They may sound the same but a freight forwarder and a freight broker serve different purposes. The logistics industry is made up of many key players to ensure that freight gets to its endpoint on time and in flawless condition. While the process of moving freight involves many steps, it is important to know the difference between the roles of a freight forwarder and freight broker.
Key Roles of Freight Forwarders and Freight Brokers:
The Responsibilities of a Freight Forwarder:
A freight forwarder has a very hands-on role in the shipping process. Freight forwarders are companies that specialize in arranging storage and international shipping of freight on behalf of their customers, the shipper. Although the freight forwarder does not actually move the freight itself, they arrange the transportation of the goods from one location to the next whether by land, water or air. In other words, the freight forwarder acts as an intermediary between the shipper and transportation services as they oversee the delivery of the freight to its final destination.
The freight forwarder negotiates rates with the shipping company and also prepares all the necessary documentation needed to transport and clear shipments. They typically ship freight under their own bill of landing and provide insurance services for their client to ensure if items do arrive damaged, they will be reimbursed.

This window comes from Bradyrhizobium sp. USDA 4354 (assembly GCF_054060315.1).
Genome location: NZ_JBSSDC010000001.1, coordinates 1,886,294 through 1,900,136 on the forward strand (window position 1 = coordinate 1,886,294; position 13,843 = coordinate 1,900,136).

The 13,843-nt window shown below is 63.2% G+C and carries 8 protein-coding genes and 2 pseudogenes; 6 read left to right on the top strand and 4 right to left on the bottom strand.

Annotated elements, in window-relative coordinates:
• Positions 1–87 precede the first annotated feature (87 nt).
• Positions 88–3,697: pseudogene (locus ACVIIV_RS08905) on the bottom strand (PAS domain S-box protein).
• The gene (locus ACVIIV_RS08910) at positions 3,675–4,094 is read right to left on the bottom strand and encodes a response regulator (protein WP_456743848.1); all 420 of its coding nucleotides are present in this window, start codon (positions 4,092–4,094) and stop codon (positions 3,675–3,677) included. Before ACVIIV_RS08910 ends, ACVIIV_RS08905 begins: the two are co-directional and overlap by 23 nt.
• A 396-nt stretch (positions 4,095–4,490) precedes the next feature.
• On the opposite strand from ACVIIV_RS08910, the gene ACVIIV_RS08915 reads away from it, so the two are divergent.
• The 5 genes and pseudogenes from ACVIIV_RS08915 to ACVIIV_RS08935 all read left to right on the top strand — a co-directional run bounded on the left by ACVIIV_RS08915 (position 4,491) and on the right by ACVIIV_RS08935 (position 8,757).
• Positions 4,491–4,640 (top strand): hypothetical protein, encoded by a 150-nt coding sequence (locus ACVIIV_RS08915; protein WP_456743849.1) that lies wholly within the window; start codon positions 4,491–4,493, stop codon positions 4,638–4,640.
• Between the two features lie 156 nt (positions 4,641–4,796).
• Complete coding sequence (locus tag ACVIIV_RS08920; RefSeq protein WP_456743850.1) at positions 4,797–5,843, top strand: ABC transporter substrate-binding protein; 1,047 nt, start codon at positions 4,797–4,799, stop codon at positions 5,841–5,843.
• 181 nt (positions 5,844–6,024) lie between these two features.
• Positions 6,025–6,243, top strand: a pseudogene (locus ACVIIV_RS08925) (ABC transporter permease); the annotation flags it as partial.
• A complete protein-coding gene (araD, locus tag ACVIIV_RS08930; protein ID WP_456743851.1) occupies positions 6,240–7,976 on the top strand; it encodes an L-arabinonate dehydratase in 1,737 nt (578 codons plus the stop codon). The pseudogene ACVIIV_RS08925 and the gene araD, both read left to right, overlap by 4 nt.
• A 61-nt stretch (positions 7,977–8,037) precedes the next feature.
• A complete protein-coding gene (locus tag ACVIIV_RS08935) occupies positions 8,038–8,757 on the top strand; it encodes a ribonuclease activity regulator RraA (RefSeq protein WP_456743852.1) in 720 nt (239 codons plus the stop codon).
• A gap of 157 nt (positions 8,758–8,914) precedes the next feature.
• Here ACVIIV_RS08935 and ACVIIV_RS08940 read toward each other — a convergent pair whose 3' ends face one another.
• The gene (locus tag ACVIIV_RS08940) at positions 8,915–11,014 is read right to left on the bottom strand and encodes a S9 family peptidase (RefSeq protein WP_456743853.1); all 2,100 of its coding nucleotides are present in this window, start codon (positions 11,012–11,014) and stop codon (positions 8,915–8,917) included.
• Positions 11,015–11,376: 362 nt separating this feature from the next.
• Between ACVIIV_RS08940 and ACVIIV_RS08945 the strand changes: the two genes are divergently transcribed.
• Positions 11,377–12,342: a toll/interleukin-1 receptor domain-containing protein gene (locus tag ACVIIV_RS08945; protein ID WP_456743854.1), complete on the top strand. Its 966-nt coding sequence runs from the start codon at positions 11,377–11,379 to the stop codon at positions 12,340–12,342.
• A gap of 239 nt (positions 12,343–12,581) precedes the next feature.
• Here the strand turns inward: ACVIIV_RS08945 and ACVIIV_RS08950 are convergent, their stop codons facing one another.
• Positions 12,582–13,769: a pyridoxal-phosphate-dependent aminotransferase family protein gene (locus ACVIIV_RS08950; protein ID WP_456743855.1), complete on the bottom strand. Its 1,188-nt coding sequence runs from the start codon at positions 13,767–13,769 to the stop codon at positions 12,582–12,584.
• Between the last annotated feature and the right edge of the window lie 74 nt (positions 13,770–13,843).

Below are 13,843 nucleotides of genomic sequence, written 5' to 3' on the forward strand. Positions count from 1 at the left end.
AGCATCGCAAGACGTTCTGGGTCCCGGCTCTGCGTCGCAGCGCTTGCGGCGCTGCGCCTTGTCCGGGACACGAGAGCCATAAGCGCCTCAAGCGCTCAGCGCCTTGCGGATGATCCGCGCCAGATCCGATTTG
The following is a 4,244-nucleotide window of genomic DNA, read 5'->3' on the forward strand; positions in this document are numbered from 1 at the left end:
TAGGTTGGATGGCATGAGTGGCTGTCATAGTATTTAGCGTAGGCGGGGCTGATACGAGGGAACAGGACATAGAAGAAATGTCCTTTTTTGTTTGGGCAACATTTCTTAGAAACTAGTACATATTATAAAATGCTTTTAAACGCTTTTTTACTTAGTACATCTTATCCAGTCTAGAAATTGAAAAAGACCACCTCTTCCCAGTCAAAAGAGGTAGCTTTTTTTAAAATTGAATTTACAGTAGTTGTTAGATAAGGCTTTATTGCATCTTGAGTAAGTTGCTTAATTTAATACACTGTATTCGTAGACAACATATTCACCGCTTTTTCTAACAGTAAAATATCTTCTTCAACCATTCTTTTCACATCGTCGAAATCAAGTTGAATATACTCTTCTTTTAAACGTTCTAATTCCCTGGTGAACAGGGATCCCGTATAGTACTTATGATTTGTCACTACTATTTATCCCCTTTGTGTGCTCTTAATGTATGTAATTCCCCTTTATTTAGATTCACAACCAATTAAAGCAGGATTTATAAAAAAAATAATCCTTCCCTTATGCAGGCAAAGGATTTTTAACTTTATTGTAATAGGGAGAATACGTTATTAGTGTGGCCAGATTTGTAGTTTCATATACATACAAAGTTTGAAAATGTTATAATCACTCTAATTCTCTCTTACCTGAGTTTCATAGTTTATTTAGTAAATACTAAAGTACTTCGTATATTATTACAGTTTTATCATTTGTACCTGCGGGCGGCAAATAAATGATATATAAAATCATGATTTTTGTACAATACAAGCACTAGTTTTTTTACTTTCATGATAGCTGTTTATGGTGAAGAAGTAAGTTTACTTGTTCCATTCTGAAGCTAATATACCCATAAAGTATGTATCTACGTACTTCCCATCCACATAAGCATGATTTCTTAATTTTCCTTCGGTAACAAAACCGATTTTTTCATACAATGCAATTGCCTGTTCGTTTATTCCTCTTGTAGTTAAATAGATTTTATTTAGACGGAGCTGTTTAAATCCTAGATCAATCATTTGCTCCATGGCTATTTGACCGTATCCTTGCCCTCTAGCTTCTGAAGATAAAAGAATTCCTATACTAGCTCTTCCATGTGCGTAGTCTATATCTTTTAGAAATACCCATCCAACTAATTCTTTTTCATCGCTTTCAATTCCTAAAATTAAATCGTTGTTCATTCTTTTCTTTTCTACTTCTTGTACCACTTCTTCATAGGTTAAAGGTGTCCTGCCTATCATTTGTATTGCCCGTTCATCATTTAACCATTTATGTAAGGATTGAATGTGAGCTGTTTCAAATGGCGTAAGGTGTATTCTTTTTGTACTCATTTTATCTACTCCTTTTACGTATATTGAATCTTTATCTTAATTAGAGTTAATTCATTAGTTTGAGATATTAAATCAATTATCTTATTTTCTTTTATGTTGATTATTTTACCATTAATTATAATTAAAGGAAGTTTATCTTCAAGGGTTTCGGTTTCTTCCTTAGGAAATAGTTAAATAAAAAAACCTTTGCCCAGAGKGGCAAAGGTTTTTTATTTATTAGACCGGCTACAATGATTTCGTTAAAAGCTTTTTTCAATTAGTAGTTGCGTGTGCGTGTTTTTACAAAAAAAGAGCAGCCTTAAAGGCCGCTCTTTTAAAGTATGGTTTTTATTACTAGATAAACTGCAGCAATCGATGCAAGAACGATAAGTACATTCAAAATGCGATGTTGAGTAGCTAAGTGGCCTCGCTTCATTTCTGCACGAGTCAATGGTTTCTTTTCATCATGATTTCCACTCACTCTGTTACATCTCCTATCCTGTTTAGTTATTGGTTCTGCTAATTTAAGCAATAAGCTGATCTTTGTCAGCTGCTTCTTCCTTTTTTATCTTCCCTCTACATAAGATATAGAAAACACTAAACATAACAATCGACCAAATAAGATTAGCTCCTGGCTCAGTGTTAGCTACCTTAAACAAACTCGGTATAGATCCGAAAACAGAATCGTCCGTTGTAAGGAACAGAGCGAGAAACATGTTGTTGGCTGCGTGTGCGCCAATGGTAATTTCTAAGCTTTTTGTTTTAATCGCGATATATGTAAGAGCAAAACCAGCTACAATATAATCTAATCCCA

The Responsibilities of a Freight Broker:
The freight broker, on the other hand, has a less hands-on job but still very important. Like any other broker, they act as a middleman by connecting shippers and carriers to one another. In exchange for their services, they receive a small commission of the total cost of the transaction. They are accountable for keeping a line of communication open to update the status of a shipment. Although the role of the freight broker is to bring both parties together, they are more than just the middle man.
Shippers usually work with freight brokers because they help them find reliable transportation for their freight while carriers work with freight brokers because they help them find additional loads besides the ones. Like freight forwarders, freight brokers also have more bargaining power to negotiate lower rates. Simply put, freight brokers help save carriers time finding quality carriers and helps carriers earn more money with quality loads.
One key difference between a freight forwarder and a freight broker is that the broker never has physical possession of the items being shipped so they are never directly responsible for it. A freight broker is able to run their business remotely unlike freight forwarders who need warehouses and people to oversee transportations up until its final destination.
Also, generally brokers do not own their bills of landing as some freight forwarders may. In the U.S., freight forwarder companies that work with domestic freight must register with the U.S. Department of Transportation’s Federal Motor Carrier Safety Administration.
Knowing the difference between a freight forwarder and freight broker is important if you are a carrier. It will help you make the decision on if their services will contribute to the betterment of your business.
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